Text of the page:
Rated PG-13 for mature themes, drug use and profanity.
Film Review by
Despite being raised in the ’hood by a single-mom, child prodigy Nathaniel Ayers (Jamie Foxx) exhibited such promise on the cello that by the time he graduated from high school in 1970 he had earned a scholarship to Juilliard. But unlike other classmates such as Yo-Yo Ma, Nathaniel would never get a chance to realize his full potential, because during his sophomore year he began exhibiting symptoms of the schizophrenia which would derail his dream of a career in classical music.
Soon, he had to drop out of school and return home to Cleveland where he was cared for by his mother until she passed away in 2000. At that juncture, he headed west, prompted by a delusion that his long-lost father resided in Los Angeles. Instead, Nathaniel only ended up on the infamous Skid Row, leading a hand-to-mouth existence in obscurity alongside thousands of the equally destitute and less-fortunate.
There, the only hint of his musical past was revealed when he periodically played the violin in the park while standing beneath a statue of Ludwig Van Beethoven. Nonetheless, Nathaniel generally went unnoticed by passersby until the fateful day, Steve Lopez (Robert Downey, Jr.), a writer for the L.A. Times, was struck by the virtuosity being exhibited by this homeless man on a battered, old instrument with only two strings.
The intrigued reporter introduced himself, and was shocked to hear semi-lucid Nathaniel, during rare moments of clarity, assert that he had once studied at Juilliard. After confirming that rarified pedigree with the school's administration office in New York, Lopez decided to write a series of feature stories about how someone so talented could end up a street musician begging for tips. However, he gradually found himself crossing the line from dispassionate journalist to friend and benefactor as he became increasingly involved with rehabilitating his subject, not only finding him an apartment, but arranging for violin lessons and mental health treatment as well.
Thus, ’Can this lost soul be saved?’ is the burning question posed by The Soloist, a bittersweet bio-pic based on Mr. Lopez's best-seller of the same name. Directed by Joe Wright (Atonement), the film features Jamie Foxx who does a magnificent job in his most challenging outing since Ray. Here, he convincingly conveys the tragic plight of a man still capable of flashes of brilliance who is more often than not betrayed by his own brain. Narrator Robert Downey, Jr. is just as effective playing the would-be Good Samaritan forced by his estranged wife (Catherine Keener) to question his own motivations when his every overture is ostensibly thwarted by the very person he's hoping to help.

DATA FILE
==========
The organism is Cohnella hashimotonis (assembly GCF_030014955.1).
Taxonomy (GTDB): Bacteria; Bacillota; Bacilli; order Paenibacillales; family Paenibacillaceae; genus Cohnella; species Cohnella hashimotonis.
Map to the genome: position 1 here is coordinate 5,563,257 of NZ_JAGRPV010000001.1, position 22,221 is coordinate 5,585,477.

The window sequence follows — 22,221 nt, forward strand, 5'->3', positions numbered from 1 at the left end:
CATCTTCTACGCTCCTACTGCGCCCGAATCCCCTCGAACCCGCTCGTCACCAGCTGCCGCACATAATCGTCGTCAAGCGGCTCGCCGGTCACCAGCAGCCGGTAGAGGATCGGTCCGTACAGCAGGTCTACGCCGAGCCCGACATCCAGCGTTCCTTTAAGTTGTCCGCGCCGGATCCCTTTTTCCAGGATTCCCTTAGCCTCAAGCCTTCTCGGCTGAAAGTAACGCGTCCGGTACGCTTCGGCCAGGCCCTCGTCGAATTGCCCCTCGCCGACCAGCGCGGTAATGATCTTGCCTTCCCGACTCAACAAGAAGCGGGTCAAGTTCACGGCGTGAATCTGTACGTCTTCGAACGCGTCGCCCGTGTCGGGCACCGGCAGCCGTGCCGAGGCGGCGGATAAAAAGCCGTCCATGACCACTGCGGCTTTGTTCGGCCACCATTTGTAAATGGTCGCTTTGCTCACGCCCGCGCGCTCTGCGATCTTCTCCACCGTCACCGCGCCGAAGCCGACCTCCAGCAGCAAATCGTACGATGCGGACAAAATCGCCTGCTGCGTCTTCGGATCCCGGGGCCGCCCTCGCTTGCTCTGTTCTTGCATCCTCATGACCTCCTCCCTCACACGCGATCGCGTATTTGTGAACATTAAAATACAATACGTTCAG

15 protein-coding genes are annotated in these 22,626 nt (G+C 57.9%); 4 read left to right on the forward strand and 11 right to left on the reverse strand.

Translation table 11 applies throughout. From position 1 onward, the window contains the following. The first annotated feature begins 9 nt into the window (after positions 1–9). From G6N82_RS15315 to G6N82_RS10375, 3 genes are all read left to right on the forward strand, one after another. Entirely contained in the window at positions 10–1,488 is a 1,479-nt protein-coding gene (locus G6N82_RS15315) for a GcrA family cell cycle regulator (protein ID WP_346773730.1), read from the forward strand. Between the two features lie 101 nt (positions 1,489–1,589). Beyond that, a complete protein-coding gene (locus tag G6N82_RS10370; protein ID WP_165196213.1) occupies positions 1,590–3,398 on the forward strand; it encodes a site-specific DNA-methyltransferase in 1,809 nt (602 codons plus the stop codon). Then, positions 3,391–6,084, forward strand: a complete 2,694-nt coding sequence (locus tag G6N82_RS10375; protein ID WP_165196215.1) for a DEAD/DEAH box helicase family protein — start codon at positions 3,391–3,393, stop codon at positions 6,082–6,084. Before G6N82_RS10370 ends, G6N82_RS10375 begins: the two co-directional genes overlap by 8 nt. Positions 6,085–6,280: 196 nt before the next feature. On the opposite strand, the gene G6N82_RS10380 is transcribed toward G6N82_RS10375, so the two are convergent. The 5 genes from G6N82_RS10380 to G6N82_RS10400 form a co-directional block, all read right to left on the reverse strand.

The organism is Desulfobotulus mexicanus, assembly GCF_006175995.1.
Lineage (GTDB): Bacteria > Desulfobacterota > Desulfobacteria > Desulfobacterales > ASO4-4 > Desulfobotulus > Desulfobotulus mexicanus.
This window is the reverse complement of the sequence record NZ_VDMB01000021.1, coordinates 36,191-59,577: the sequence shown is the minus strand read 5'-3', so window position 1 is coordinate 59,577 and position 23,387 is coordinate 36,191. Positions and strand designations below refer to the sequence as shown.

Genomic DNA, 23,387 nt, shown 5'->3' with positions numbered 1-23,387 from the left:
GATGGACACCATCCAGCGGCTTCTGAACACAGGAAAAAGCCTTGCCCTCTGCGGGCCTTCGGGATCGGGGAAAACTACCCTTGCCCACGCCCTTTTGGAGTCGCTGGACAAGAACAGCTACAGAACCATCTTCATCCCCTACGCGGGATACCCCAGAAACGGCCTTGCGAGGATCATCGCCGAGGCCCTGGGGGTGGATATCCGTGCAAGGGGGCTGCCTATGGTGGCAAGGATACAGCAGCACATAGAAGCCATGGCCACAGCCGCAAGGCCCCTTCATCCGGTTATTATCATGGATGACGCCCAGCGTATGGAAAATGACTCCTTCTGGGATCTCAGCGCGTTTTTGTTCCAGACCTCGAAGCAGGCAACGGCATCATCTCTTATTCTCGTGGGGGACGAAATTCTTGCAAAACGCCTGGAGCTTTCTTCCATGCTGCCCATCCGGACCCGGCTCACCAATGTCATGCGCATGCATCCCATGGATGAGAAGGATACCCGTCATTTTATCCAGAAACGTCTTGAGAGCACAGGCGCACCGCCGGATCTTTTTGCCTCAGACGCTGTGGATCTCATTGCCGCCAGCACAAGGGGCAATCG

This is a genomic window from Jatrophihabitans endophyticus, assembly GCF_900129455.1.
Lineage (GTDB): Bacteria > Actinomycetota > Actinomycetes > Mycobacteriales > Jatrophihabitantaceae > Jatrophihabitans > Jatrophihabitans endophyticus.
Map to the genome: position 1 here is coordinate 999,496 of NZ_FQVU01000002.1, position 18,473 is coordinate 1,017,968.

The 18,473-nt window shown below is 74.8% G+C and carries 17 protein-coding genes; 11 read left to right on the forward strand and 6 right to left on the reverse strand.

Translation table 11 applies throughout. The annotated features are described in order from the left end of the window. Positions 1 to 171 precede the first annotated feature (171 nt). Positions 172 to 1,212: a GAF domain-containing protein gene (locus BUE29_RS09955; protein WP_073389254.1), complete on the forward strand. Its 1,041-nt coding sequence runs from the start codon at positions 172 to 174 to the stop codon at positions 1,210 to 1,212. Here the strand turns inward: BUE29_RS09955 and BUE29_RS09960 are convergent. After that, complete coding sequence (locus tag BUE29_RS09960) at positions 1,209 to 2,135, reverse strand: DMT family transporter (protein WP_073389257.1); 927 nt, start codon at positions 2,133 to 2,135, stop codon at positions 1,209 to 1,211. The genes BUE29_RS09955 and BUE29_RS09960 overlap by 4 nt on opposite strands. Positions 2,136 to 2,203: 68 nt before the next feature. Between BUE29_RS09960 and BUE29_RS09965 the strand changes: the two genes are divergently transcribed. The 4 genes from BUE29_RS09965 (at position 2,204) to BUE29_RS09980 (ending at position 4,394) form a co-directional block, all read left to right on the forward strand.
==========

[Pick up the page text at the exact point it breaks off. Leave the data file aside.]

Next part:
Was Lopez truly altruistic, or just motivated by the potential book and movie deals that Nathaniel's sensational tale might enable him to land? And was it fair of him to presume to know what was best for a schizophrenic without walking a mile in the man's moccasins or medulla oblongata? Judge for yourself. There are no easy answers here, so don't expect a Hollywood ending, even though the picture was shot on location right on Skid Row (and employed hundreds of homeless as extras), virtually in the shadow of Tinseltown.
A compelling cross of a couple of Academy Award-winning Best Pictures, A
Beautiful Mind and One Flew over the Cuckoo's Nest, capable of holding
its own up against those similarly-themed, screen classics.
A Trailer for The Soloist:
Jamie Foxx - The Solist Interview
Jamie Foxx - The Kingdom Interview